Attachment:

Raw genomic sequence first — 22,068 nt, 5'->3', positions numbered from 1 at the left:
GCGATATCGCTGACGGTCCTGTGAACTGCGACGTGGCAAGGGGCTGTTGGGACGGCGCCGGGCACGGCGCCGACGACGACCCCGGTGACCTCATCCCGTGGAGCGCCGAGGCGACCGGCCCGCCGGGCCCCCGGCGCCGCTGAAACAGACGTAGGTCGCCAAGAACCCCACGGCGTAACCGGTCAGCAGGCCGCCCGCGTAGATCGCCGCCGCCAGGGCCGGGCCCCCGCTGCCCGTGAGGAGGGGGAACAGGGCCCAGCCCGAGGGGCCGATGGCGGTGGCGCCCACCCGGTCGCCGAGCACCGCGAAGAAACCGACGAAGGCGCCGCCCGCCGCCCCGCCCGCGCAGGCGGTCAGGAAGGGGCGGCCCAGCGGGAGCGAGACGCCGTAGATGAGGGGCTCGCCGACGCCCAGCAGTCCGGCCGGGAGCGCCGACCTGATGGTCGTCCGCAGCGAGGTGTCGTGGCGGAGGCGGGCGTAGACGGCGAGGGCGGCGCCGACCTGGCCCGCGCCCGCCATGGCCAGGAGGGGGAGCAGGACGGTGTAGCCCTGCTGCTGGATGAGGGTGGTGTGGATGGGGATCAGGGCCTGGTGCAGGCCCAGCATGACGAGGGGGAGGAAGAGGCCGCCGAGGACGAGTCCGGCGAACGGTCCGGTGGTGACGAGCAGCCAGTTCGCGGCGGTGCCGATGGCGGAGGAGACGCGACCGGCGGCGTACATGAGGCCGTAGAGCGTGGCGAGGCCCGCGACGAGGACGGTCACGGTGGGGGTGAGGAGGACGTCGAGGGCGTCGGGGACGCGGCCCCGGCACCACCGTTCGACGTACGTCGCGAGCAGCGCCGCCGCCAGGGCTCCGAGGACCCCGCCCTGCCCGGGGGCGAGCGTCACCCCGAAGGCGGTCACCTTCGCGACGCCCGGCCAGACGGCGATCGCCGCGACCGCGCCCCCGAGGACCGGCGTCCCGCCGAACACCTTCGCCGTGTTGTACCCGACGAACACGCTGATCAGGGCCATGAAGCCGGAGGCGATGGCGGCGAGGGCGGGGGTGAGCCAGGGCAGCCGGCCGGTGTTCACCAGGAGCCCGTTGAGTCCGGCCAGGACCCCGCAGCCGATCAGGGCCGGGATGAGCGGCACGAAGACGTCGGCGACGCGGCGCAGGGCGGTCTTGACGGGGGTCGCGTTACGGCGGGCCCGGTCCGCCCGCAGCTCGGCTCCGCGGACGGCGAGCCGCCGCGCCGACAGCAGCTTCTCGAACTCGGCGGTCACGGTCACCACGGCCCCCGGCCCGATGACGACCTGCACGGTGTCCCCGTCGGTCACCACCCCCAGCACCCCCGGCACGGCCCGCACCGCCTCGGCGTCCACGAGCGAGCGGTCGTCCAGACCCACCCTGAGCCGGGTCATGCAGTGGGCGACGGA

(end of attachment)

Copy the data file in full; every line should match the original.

Raw genomic sequence first — 22,068 nt, 5'->3', positions numbered from 1 at the left:
GCGATATCGCTGACGGTCCTGTGAACTGCGACGTGGCAAGGGGCTGTTGGGACGGCGCCGGGCACGGCGCCGACGACGACCCCGGTGACCTCATCCCGTGGAGCGCCGAGGCGACCGGCCCGCCGGGCCCCCGGCGCCGCTGAAACAGACGTAGGTCGCCAAGAACCCCACGGCGTAACCGGTCAGCAGGCCGCCCGCGTAGATCGCCGCCGCCAGGGCCGGGCCCCCGCTGCCCGTGAGGAGGGGGAACAGGGCCCAGCCCGAGGGGCCGATGGCGGTGGCGCCCACCCGGTCGCCGAGCACCGCGAAGAAACCGACGAAGGCGCCGCCCGCCGCCCCGCCCGCGCAGGCGGTCAGGAAGGGGCGGCCCAGCGGGAGCGAGACGCCGTAGATGAGGGGCTCGCCGACGCCCAGCAGTCCGGCCGGGAGCGCCGACCTGATGGTCGTCCGCAGCGAGGTGTCGTGGCGGAGGCGGGCGTAGACGGCGAGGGCGGCGCCGACCTGGCCCGCGCCCGCCATGGCCAGGAGGGGGAGCAGGACGGTGTAGCCCTGCTGCTGGATGAGGGTGGTGTGGATGGGGATCAGGGCCTGGTGCAGGCCCAGCATGACGAGGGGGAGGAAGAGGCCGCCGAGGACGAGTCCGGCGAACGGTCCGGTGGTGACGAGCAGCCAGTTCGCGGCGGTGCCGATGGCGGAGGAGACGCGACCGGCGGCGTACATGAGGCCGTAGAGCGTGGCGAGGCCCGCGACGAGGACGGTCACGGTGGGGGTGAGGAGGACGTCGAGGGCGTCGGGGACGCGGCCCCGGCACCACCGTTCGACGTACGTCGCGAGCAGCGCCGCCGCCAGGGCTCCGAGGACCCCGCCCTGCCCGGGGGCGAGCGTCACCCCGAAGGCGGTCACCTTCGCGACGCCCGGCCAGACGGCGATCGCCGCGACCGCGCCCCCGAGGACCGGCGTCCCGCCGAACACCTTCGCCGTGTTGTACCCGACGAACACGCTGATCAGGGCCATGAAGCCGGAGGCGATGGCGGCGAGGGCGGGGGTGAGCCAGGGCAGCCGGCCGGTGTTCACCAGGAGCCCGTTGAGTCCGGCCAGGACCCCGCAGCCGATCAGGGCCGGGATGAGCGGCACGAAGACGTCGGCGACGCGGCGCAGGGCGGTCTTGACGGGGGTCGCGTTACGGCGGGCCCGGTCCGCCCGCAGCTCGGCTCCGCGGACGGCGAGCCGCCGCGCCGACAGCAGCTTCTCGAACTCGGCGGTCACGGTCACCACGGCCCCCGGCCCGATGACGACCTGCACGGTGTCCCCGTCGGTCACCACCCCCAGCACCCCCGGCACGGCCCGCACCGCCTCGGCGTCCACGAGCGAGCGGTCGTCCAGACCCACCCTGAGCCGGGTCATGCAGTGGGCGACGGA